ZURICH (Reuters) - Nestle has entered into a partnership with U.S. biotechnology firm Cellular Dynamics International (CDI) as it steps up its research into the link between diet and diseases.
CDI said in a statement on Wednesday it has signed a long-term agreement to supply stem cells to the Nestle Institute of Health Sciences. Financial terms of the deal were not disclosed.
Nestle is increasingly linking up food and science with its Health Science unit, set up in 2011 to pursue a growing demand for “medical foods” from an ageing population.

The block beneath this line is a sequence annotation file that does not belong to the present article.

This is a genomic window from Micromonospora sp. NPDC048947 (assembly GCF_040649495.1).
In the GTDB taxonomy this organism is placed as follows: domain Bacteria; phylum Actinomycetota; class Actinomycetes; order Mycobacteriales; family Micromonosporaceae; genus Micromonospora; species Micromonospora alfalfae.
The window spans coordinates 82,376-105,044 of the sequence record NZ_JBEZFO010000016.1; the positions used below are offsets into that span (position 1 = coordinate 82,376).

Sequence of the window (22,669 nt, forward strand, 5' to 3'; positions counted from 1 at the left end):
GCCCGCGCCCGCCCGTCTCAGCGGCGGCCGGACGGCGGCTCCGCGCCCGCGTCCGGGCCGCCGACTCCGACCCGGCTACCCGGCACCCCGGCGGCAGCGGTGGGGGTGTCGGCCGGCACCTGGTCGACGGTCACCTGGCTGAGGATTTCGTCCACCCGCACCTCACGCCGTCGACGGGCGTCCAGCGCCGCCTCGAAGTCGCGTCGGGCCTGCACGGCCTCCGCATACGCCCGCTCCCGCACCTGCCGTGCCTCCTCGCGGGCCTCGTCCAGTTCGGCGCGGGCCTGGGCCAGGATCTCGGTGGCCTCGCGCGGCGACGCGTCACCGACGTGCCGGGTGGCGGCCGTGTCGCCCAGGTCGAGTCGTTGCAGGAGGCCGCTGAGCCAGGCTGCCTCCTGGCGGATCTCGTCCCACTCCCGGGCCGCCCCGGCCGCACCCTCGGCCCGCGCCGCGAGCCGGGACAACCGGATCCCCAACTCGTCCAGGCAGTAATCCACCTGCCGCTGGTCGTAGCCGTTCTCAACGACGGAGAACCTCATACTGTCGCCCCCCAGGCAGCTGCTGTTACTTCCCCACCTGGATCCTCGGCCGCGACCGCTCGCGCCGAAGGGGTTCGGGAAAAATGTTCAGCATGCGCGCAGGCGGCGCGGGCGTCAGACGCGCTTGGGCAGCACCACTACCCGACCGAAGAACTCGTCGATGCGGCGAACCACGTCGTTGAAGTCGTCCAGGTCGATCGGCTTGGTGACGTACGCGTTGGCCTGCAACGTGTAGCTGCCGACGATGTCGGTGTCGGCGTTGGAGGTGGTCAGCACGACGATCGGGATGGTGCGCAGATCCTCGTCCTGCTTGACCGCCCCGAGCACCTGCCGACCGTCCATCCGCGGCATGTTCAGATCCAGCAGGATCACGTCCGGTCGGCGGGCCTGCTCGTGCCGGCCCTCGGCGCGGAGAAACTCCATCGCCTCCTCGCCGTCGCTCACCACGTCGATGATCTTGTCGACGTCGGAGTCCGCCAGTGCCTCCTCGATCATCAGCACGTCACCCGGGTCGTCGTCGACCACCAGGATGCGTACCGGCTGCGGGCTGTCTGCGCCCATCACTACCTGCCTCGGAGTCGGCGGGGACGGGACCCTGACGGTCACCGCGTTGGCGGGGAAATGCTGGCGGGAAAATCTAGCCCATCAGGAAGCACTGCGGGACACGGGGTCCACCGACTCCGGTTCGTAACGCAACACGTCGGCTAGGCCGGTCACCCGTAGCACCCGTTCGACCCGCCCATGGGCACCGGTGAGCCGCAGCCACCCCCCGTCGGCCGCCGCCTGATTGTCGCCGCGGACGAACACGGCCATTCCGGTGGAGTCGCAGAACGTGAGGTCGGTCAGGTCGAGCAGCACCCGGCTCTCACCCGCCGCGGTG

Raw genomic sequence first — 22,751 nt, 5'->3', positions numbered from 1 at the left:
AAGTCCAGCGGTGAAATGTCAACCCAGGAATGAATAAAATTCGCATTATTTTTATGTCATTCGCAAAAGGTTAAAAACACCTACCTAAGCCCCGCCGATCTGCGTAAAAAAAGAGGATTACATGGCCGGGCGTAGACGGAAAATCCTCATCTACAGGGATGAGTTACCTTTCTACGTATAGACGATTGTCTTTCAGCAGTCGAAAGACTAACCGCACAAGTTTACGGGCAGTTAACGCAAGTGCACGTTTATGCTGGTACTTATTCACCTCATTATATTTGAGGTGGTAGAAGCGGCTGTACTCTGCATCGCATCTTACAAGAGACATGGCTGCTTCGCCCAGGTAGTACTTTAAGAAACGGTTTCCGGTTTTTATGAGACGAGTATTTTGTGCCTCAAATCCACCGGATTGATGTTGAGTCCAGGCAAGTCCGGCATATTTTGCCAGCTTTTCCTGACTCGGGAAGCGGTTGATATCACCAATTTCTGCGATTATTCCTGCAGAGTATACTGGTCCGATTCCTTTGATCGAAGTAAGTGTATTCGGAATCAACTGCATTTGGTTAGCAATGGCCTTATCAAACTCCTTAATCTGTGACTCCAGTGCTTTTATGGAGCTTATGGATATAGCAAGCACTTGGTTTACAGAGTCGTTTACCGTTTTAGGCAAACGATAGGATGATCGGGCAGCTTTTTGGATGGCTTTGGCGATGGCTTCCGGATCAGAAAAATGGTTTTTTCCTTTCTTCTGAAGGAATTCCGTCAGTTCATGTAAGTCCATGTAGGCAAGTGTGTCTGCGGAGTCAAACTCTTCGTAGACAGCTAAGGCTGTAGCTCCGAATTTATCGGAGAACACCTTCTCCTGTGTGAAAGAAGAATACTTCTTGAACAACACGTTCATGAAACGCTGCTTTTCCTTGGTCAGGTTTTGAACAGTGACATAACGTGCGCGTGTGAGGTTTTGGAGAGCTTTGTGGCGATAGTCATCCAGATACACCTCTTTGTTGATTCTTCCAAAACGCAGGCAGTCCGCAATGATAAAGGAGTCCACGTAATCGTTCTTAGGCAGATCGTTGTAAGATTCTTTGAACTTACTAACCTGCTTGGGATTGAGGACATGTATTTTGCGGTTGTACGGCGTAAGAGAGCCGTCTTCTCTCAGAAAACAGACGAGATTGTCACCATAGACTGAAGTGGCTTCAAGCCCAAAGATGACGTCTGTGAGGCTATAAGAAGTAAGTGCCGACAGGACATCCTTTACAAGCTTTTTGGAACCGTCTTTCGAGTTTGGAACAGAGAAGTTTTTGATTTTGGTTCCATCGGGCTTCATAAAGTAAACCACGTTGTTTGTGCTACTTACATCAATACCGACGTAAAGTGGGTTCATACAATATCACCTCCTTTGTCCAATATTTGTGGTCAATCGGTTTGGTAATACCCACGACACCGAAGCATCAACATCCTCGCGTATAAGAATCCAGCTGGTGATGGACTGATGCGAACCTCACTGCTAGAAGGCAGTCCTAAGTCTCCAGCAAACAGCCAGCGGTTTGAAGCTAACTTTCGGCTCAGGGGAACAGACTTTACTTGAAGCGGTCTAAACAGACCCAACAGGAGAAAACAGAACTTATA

Last February, Nestle said it would buy U.S. company Pamlab, which makes such foods for patients with conditions including diabetic peripheral neuropathy, dementia, depression and high-risk pregnancy.
That deal followed the purchase in 2012 of a stake in U.S. firm Accera, which makes a medical food brand for Alzheimer’s patients.
CDI develops and manufactures human cells in industrial quantities to precise specifications for research customers.
The Wall Street Journal said earlier that Nestle would use the cells to study the effect of nutrients found in foods and develop nutritionally enhanced drinks and other products.
Reporting by Caroline Copley; Editing by Greg Mahlich